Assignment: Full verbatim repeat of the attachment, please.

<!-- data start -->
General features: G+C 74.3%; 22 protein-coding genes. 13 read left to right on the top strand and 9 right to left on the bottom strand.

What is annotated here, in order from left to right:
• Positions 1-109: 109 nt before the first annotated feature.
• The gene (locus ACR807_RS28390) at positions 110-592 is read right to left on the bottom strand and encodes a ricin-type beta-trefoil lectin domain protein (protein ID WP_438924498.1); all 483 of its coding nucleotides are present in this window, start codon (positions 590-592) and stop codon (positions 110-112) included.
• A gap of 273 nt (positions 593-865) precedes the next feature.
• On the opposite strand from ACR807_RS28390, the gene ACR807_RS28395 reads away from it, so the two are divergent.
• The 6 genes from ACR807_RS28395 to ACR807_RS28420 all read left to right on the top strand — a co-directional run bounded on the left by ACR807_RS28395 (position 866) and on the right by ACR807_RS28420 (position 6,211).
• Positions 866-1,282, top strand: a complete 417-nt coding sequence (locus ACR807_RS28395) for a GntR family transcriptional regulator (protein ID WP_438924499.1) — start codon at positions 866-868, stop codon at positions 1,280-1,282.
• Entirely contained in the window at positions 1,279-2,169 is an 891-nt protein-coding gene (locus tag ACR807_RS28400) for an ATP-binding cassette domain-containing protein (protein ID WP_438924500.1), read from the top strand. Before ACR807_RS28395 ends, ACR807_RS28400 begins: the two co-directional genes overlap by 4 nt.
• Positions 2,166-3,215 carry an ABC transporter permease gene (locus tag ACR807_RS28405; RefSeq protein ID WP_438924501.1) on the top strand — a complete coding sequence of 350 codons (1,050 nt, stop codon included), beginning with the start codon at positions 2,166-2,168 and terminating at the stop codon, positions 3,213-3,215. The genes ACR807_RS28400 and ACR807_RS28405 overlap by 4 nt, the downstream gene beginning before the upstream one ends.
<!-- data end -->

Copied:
General features: G+C 74.3%; 22 protein-coding genes. 13 read left to right on the top strand and 9 right to left on the bottom strand.

What is annotated here, in order from left to right:
• Positions 1-109: 109 nt before the first annotated feature.
• The gene (locus ACR807_RS28390) at positions 110-592 is read right to left on the bottom strand and encodes a ricin-type beta-trefoil lectin domain protein (protein ID WP_438924498.1); all 483 of its coding nucleotides are present in this window, start codon (positions 590-592) and stop codon (positions 110-112) included.
• A gap of 273 nt (positions 593-865) precedes the next feature.
• On the opposite strand from ACR807_RS28390, the gene ACR807_RS28395 reads away from it, so the two are divergent.
• The 6 genes from ACR807_RS28395 to ACR807_RS28420 all read left to right on the top strand — a co-directional run bounded on the left by ACR807_RS28395 (position 866) and on the right by ACR807_RS28420 (position 6,211).
• Positions 866-1,282, top strand: a complete 417-nt coding sequence (locus ACR807_RS28395) for a GntR family transcriptional regulator (protein ID WP_438924499.1) — start codon at positions 866-868, stop codon at positions 1,280-1,282.
• Entirely contained in the window at positions 1,279-2,169 is an 891-nt protein-coding gene (locus tag ACR807_RS28400) for an ATP-binding cassette domain-containing protein (protein ID WP_438924500.1), read from the top strand. Before ACR807_RS28395 ends, ACR807_RS28400 begins: the two co-directional genes overlap by 4 nt.
• Positions 2,166-3,215 carry an ABC transporter permease gene (locus tag ACR807_RS28405; RefSeq protein ID WP_438924501.1) on the top strand — a complete coding sequence of 350 codons (1,050 nt, stop codon included), beginning with the start codon at positions 2,166-2,168 and terminating at the stop codon, positions 3,213-3,215. The genes ACR807_RS28400 and ACR807_RS28405 overlap by 4 nt, the downstream gene beginning before the upstream one ends.